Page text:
Cyberspectrum #16: Software Defined Radio Meetup

Every month SDR evangelist Balint Seeber hosts the Cyberspectrum Meetup in San Francisco, where many SDR fans come together to listen to various presentations. This months meetup is due to be held on June 29 at 7 PM (San Fran time, about 18 hours from the time of this post). If you are in San Francisco you can attend the live meetup, but if not you can watch the live stream on YouTube.

This time the talks include:

• “Understanding the LTE Physical Layer” with Sandor Szilvasi (@sszilvasi)

LTE is an incredible, yet complex, cellular networking standard. Sandor will break it down and explain how a LTE signal is constructed. He will also live demo the demodulation and decoding of local carriers.


• “Interactive Install & Setup-fest” with the group

We would like to open up the forum to those who wish to get set up with SDR (hardware and/or software). Bring along your equipment, and as a group we can look at/debug the steps required to get you up and running. This could also include setting up an app, or fixing an Out-Of-Tree module, or even an environment issue on your laptop.

• “GNU Radio Tutorial Part 2” with Neel Pandeya

The tutorial series will continue! This time we will look at how to construct an FM radio receiver, and decode the RDS digital subcarrier. This will include:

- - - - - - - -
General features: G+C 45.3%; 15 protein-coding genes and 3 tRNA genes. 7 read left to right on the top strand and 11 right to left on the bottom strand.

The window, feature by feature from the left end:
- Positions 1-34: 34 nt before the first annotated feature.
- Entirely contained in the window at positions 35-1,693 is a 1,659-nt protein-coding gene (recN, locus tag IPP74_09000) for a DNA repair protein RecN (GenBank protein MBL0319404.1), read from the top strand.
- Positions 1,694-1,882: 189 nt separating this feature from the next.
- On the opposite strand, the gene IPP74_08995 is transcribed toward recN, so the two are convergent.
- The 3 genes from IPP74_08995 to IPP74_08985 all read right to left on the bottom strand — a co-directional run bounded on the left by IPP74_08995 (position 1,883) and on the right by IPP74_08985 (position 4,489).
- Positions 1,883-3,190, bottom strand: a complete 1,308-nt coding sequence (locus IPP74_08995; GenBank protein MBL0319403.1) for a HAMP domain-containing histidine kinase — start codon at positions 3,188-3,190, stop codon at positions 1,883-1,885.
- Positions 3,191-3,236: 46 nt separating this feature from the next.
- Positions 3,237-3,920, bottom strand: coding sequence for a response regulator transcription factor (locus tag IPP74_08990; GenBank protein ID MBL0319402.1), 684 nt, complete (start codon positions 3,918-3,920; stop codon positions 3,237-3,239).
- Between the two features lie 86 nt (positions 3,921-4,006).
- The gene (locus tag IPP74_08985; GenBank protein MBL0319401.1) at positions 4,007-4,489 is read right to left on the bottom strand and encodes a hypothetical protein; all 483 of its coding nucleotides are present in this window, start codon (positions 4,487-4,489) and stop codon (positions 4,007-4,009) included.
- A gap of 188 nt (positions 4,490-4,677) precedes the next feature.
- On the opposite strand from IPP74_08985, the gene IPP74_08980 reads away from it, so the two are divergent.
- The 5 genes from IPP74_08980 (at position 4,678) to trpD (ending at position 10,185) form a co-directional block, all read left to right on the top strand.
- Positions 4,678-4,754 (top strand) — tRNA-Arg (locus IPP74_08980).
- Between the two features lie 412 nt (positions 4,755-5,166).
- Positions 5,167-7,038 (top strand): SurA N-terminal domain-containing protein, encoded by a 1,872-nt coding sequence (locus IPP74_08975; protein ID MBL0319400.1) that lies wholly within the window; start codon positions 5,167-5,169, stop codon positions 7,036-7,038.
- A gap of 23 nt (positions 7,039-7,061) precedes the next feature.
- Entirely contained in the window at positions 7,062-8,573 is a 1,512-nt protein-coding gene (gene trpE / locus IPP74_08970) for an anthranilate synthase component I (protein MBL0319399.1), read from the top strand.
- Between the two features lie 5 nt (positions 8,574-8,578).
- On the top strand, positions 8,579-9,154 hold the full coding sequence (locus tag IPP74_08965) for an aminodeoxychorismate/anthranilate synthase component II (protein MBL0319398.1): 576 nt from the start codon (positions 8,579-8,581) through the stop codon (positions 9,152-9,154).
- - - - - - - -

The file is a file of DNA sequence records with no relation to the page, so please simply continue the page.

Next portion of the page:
• Explain concepts behind commercial FM and RDS
• Receiving mono FM using a from-scratch flowgraph
• Showing how to build ‘gr-rds’
• Demonstrate stereo FM+RDS reception using ‘gr-rds’
• Building GQRX
• Demonstrate FM reception using GQRX

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Um, weeel if this guy is going to do this on “live” LTE networks in San Francisco…I suggest he bring his lawyer and some bail cash – because he’ll be committing upwards of 10+ federal and local felonies….not to rain on anyone’s parade…but seriously…this ain’t euro land.

Reality Check

…and demodulating a signal is illegal in the US because?????


The LTE signals will still be fully encrypted. It would be a bit like doing a tcpdump on a SSH/HTTPS session between two machines that you have no access, you would see a lot of header information, but no actual data, the data would still be secure. I don’t see it as much different than looking at an LTE waterfall. All the information you can view would be visible with most android phones using the right API queries.